How can students at a federally-designated Hispanic-serving institution understand and express culture and diversity through art and design? In order to address this inquiry and to exemplify a method that introduces students to critical thinking in the context of design, I am presenting a case study based on the primary results of a project implemented at an introductory graphic design class, which is part of a multidisciplinary arts program. In this project, students learn basics of design research and auto-ethnography in a studio setting, in order to explore heritage and culture, their context of living, family history, and personal connections with their past, present, and future. Results from this discovery stage inform brainstorming, sketching, design, and production of a book that contains multiple visual explorations on “Heritage.” Some of the most memorable and productive conversations and interactions between students took place not only during the development of the project, but at the final project presentation, exposing their capacity to develop greater tolerance and a more empathic view of the other, to be open to reanalyze their context and personal interactions, to better evaluate the design abilities of their peers as they respond to their own individual approach to the topic, and to develop a better and safer sense of place in the classroom.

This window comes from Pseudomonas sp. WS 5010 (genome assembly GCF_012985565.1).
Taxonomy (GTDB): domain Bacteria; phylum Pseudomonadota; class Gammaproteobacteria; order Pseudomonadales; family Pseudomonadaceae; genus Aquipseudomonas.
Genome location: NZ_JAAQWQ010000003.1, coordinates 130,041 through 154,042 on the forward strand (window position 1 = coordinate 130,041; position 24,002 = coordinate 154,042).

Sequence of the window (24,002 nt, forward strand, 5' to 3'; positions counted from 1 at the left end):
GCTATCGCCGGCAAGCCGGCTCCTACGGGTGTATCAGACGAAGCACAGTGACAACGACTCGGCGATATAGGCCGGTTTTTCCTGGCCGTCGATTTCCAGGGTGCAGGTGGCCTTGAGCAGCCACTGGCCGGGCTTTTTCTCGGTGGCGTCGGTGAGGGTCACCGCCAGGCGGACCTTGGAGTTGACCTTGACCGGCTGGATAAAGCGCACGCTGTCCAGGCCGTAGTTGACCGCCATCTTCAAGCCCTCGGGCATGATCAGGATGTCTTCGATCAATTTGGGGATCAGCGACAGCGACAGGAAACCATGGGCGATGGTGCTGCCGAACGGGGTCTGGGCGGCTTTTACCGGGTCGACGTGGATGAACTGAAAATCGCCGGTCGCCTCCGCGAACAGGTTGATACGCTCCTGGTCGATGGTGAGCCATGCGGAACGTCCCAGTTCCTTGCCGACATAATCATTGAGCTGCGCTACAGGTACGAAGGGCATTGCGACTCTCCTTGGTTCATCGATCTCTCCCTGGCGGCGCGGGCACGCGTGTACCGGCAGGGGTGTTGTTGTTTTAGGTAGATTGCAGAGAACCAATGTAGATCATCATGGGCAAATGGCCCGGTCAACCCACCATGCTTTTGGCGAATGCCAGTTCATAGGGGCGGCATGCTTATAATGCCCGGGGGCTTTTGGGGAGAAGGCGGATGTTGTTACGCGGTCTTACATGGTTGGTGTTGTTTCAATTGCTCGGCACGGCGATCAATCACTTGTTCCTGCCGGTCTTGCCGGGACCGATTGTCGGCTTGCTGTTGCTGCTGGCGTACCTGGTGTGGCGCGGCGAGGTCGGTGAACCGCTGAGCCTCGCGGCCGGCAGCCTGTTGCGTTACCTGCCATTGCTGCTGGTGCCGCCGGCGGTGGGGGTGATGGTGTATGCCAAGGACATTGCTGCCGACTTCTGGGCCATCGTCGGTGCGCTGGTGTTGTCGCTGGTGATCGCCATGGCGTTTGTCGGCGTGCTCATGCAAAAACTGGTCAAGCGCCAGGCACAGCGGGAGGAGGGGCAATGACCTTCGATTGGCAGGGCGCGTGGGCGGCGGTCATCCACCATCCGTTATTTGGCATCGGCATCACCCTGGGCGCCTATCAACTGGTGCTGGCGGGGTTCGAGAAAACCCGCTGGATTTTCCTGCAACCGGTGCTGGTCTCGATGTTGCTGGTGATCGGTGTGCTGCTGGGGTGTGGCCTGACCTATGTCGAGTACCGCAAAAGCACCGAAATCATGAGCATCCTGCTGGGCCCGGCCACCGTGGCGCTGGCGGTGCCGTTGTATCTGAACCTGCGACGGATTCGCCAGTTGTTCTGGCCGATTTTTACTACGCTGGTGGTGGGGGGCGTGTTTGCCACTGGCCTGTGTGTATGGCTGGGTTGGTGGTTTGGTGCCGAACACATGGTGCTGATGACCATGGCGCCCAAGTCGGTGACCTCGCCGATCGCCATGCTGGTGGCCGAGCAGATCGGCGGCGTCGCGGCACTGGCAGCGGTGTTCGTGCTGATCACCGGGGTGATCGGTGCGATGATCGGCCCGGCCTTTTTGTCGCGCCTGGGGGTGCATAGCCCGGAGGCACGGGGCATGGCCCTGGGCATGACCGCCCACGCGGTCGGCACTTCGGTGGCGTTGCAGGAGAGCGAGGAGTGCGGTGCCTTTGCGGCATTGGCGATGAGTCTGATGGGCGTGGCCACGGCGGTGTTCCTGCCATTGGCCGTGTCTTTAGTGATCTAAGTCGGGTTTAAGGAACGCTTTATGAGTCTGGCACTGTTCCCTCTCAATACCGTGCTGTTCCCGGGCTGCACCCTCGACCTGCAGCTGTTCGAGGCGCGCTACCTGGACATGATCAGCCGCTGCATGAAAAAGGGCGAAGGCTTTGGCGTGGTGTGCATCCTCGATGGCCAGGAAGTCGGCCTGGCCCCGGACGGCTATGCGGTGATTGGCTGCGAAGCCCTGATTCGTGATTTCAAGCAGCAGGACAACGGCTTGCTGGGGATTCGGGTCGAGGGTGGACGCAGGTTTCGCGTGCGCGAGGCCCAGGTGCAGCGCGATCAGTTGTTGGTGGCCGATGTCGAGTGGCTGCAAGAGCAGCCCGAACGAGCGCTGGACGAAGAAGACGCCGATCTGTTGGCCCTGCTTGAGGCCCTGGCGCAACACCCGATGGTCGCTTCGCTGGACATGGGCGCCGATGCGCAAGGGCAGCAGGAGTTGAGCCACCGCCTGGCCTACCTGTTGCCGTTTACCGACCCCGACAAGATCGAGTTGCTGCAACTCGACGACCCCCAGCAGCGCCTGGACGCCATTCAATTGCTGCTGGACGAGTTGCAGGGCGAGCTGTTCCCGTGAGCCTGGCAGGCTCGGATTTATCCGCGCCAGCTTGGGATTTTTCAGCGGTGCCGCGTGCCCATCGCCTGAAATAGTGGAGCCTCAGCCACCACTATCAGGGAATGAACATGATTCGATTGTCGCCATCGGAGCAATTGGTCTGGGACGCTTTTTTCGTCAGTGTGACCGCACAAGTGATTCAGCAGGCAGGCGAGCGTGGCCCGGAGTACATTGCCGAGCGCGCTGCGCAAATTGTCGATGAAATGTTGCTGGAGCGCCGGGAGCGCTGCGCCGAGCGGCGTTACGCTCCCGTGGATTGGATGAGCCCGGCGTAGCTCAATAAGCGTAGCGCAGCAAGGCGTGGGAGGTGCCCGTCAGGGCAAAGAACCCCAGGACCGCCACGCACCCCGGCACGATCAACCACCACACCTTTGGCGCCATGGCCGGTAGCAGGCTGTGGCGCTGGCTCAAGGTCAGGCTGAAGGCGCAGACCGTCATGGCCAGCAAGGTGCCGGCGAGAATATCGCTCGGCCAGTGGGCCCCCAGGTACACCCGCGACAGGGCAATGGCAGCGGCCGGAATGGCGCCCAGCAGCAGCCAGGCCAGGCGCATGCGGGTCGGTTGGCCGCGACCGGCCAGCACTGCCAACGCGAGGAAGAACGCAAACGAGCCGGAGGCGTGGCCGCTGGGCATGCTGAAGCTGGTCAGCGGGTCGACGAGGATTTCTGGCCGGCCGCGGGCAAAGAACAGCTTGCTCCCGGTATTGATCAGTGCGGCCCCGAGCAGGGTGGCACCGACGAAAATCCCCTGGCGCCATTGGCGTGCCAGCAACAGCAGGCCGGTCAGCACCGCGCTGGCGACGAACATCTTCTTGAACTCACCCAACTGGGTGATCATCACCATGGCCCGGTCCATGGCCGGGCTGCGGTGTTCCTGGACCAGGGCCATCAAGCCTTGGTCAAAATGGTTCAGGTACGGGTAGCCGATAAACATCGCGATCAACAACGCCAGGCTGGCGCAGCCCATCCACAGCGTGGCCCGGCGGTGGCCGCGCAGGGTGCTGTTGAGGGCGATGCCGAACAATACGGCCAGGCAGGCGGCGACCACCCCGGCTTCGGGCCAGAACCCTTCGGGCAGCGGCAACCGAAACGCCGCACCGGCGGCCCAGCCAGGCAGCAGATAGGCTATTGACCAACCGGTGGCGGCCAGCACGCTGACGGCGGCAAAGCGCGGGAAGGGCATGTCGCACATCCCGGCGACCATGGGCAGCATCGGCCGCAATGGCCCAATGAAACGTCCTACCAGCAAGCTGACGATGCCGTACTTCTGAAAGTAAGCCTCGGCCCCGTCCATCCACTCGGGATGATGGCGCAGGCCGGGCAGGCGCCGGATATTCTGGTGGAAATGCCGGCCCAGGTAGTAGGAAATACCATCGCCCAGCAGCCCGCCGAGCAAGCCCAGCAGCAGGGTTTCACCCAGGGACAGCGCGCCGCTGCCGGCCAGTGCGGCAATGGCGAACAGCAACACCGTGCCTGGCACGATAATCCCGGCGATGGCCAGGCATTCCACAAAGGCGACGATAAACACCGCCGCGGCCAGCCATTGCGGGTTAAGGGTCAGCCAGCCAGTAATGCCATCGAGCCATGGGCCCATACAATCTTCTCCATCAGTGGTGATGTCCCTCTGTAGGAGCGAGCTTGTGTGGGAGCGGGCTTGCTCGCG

Hernández, Maria Gabriela. Look Around You, Look Inside You: Exploring Heritage in the Design Classroom. Re:Research, University of Cincinnati, 2017, p. 1606–1613, doi:10.7945/c24h5p.